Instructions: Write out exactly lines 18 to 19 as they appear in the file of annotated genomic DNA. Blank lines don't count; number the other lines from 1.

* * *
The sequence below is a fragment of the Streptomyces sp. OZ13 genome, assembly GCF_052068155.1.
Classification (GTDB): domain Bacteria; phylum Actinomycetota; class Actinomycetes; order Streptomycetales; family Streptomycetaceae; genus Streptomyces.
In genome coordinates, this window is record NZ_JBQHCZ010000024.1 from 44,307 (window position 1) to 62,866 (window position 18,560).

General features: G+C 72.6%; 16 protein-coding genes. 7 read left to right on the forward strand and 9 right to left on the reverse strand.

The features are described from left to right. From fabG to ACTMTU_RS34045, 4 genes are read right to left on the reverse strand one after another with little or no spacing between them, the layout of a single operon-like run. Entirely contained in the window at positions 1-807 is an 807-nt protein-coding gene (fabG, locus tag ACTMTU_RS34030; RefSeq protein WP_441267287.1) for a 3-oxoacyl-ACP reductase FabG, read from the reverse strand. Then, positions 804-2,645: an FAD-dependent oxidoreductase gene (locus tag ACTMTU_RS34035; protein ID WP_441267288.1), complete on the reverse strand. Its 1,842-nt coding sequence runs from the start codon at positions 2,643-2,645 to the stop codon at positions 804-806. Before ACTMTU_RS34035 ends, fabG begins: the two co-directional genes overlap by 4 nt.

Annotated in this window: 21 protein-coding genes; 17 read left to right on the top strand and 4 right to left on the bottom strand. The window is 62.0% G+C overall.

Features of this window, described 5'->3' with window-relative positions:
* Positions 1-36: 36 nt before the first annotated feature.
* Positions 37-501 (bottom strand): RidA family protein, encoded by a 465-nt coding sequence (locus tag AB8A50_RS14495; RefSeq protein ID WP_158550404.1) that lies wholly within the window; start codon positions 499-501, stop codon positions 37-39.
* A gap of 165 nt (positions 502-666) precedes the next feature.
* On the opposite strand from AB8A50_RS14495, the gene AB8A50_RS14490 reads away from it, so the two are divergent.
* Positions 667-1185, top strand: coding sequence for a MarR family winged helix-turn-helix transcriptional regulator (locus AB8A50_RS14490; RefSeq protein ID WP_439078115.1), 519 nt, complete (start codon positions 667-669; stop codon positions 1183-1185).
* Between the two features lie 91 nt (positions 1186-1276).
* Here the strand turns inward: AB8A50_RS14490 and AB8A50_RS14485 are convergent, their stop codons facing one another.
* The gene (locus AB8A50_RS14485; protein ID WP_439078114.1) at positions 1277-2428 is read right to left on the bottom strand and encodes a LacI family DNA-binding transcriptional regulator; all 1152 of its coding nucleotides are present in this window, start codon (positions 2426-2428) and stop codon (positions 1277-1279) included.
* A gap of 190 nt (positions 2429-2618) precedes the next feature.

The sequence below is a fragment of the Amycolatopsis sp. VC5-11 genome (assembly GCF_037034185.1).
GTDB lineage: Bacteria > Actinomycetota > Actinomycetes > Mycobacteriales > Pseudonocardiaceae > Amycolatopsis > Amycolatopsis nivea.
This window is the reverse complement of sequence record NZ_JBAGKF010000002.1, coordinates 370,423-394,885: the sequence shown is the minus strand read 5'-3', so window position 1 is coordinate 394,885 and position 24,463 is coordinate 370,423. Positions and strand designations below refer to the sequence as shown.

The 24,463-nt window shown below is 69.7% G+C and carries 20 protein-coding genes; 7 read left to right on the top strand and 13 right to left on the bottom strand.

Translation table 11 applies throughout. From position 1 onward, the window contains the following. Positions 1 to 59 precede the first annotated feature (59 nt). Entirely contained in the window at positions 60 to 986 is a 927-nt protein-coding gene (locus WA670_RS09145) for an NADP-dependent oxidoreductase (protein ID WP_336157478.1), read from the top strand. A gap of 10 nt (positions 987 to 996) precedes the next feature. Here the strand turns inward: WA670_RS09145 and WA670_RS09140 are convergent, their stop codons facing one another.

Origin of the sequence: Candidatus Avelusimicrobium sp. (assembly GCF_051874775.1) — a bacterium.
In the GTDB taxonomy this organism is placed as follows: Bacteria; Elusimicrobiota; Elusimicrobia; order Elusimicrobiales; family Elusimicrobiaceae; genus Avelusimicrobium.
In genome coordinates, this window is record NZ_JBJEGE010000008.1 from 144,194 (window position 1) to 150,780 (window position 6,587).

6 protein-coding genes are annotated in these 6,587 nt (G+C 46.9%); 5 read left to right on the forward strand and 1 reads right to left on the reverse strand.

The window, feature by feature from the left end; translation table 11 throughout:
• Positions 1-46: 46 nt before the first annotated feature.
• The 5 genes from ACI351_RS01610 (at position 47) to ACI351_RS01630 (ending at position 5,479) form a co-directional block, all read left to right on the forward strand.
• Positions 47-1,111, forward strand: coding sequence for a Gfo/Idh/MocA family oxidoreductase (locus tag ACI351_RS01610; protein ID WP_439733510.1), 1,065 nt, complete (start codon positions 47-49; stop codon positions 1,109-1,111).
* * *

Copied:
GTDB lineage: Bacteria > Actinomycetota > Actinomycetes > Mycobacteriales > Pseudonocardiaceae > Amycolatopsis > Amycolatopsis nivea.
This window is the reverse complement of sequence record NZ_JBAGKF010000002.1, coordinates 370,423-394,885: the sequence shown is the minus strand read 5'-3', so window position 1 is coordinate 394,885 and position 24,463 is coordinate 370,423. Positions and strand designations below refer to the sequence as shown.